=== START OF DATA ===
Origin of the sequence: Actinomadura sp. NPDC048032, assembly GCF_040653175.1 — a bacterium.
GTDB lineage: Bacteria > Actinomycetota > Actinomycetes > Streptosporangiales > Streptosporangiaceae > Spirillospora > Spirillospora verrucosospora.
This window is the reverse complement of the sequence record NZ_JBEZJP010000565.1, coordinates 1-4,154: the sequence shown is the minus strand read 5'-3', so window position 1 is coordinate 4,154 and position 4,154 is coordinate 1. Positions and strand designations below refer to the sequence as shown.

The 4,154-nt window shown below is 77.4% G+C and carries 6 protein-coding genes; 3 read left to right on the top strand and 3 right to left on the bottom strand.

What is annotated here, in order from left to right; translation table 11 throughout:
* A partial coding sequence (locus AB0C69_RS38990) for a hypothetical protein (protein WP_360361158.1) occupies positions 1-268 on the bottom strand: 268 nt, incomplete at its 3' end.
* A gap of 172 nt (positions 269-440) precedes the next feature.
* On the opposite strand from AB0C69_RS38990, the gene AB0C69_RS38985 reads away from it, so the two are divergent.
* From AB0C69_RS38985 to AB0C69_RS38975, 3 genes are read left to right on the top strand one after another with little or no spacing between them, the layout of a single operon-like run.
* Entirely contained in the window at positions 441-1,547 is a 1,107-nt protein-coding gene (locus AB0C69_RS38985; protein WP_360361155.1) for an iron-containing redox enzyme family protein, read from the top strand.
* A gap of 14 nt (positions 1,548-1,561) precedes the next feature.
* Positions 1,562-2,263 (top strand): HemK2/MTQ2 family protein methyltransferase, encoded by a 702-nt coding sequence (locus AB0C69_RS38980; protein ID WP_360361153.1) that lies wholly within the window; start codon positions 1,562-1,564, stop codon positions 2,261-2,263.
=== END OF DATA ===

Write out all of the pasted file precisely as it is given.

Origin of the sequence: Actinomadura sp. NPDC048032, assembly GCF_040653175.1 — a bacterium.
GTDB lineage: Bacteria > Actinomycetota > Actinomycetes > Streptosporangiales > Streptosporangiaceae > Spirillospora > Spirillospora verrucosospora.
This window is the reverse complement of the sequence record NZ_JBEZJP010000565.1, coordinates 1-4,154: the sequence shown is the minus strand read 5'-3', so window position 1 is coordinate 4,154 and position 4,154 is coordinate 1. Positions and strand designations below refer to the sequence as shown.

The 4,154-nt window shown below is 77.4% G+C and carries 6 protein-coding genes; 3 read left to right on the top strand and 3 right to left on the bottom strand.

What is annotated here, in order from left to right; translation table 11 throughout:
* A partial coding sequence (locus AB0C69_RS38990) for a hypothetical protein (protein WP_360361158.1) occupies positions 1-268 on the bottom strand: 268 nt, incomplete at its 3' end.
* A gap of 172 nt (positions 269-440) precedes the next feature.
* On the opposite strand from AB0C69_RS38990, the gene AB0C69_RS38985 reads away from it, so the two are divergent.
* From AB0C69_RS38985 to AB0C69_RS38975, 3 genes are read left to right on the top strand one after another with little or no spacing between them, the layout of a single operon-like run.
* Entirely contained in the window at positions 441-1,547 is a 1,107-nt protein-coding gene (locus AB0C69_RS38985; protein WP_360361155.1) for an iron-containing redox enzyme family protein, read from the top strand.
* A gap of 14 nt (positions 1,548-1,561) precedes the next feature.
* Positions 1,562-2,263 (top strand): HemK2/MTQ2 family protein methyltransferase, encoded by a 702-nt coding sequence (locus AB0C69_RS38980; protein ID WP_360361153.1) that lies wholly within the window; start codon positions 1,562-1,564, stop codon positions 2,261-2,263.